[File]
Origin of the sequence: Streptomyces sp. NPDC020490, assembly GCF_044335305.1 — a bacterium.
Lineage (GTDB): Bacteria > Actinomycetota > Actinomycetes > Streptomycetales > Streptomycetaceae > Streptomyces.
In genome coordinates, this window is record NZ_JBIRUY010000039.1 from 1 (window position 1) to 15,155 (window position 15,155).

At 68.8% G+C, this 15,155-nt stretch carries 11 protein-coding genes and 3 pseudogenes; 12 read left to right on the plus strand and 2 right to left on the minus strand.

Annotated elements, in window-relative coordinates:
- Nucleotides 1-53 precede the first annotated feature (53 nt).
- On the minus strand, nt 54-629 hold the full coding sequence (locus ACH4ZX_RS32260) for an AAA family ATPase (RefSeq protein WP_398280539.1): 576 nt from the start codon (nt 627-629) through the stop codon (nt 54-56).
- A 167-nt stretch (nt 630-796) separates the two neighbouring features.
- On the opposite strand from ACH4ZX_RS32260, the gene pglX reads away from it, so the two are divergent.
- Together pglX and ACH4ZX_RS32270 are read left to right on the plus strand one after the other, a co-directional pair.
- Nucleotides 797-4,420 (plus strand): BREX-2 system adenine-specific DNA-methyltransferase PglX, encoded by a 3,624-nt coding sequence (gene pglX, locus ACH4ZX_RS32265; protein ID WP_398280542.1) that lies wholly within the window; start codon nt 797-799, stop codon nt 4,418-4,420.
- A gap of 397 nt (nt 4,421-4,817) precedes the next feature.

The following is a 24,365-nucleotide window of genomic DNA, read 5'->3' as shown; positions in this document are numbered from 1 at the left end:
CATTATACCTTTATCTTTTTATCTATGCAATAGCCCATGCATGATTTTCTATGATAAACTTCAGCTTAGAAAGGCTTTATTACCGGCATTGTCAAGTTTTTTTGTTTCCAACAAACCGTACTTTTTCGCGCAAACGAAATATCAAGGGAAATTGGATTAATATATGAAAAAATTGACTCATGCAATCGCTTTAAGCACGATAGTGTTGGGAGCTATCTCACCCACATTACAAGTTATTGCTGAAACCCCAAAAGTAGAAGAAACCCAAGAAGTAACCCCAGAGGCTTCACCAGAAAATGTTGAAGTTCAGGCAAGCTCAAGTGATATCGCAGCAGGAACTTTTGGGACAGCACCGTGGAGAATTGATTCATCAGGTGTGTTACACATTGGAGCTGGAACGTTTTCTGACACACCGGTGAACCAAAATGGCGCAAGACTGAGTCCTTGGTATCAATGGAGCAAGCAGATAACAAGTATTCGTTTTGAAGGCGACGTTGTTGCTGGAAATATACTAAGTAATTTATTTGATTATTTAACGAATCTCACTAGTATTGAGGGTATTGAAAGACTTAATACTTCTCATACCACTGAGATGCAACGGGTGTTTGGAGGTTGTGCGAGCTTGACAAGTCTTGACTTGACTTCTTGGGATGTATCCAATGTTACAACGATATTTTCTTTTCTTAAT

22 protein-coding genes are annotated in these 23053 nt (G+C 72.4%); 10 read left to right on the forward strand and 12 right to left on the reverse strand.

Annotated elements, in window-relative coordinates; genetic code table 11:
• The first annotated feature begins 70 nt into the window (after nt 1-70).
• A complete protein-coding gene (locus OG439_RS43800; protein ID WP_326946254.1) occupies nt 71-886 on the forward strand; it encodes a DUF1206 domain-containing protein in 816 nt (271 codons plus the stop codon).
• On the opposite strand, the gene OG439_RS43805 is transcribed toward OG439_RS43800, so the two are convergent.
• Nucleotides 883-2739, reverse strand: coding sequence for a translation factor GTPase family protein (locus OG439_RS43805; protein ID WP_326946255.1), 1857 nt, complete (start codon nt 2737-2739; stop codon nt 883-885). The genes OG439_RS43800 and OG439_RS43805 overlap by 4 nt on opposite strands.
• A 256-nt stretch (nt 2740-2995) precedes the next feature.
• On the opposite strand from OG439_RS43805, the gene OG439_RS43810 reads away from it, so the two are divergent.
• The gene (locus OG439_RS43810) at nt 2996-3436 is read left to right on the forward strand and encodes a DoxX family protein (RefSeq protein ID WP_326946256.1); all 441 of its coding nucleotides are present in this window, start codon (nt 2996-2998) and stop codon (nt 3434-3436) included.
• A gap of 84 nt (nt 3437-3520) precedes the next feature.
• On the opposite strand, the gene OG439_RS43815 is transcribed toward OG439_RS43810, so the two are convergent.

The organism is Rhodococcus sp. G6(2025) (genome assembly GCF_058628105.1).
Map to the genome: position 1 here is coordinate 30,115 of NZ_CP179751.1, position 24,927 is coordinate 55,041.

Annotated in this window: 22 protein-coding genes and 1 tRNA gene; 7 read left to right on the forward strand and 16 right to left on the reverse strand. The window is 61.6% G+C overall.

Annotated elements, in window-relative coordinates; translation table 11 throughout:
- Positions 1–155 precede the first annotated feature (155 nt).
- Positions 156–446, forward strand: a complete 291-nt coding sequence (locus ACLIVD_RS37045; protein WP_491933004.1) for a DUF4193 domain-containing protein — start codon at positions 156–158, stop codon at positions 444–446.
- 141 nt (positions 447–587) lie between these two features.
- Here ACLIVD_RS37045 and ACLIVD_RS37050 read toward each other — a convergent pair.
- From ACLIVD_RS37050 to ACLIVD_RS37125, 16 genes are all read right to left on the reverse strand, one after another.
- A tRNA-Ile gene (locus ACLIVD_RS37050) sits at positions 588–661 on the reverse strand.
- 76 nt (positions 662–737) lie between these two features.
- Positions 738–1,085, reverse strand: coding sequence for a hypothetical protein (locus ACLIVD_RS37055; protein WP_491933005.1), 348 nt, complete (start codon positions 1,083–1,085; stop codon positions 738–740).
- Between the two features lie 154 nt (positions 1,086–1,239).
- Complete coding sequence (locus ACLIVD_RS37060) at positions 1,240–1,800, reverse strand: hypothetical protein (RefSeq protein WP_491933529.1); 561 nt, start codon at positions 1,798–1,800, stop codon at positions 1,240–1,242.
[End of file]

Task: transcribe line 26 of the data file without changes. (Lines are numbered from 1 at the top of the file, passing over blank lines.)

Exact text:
The organism is Rhodococcus sp. G6(2025) (genome assembly GCF_058628105.1).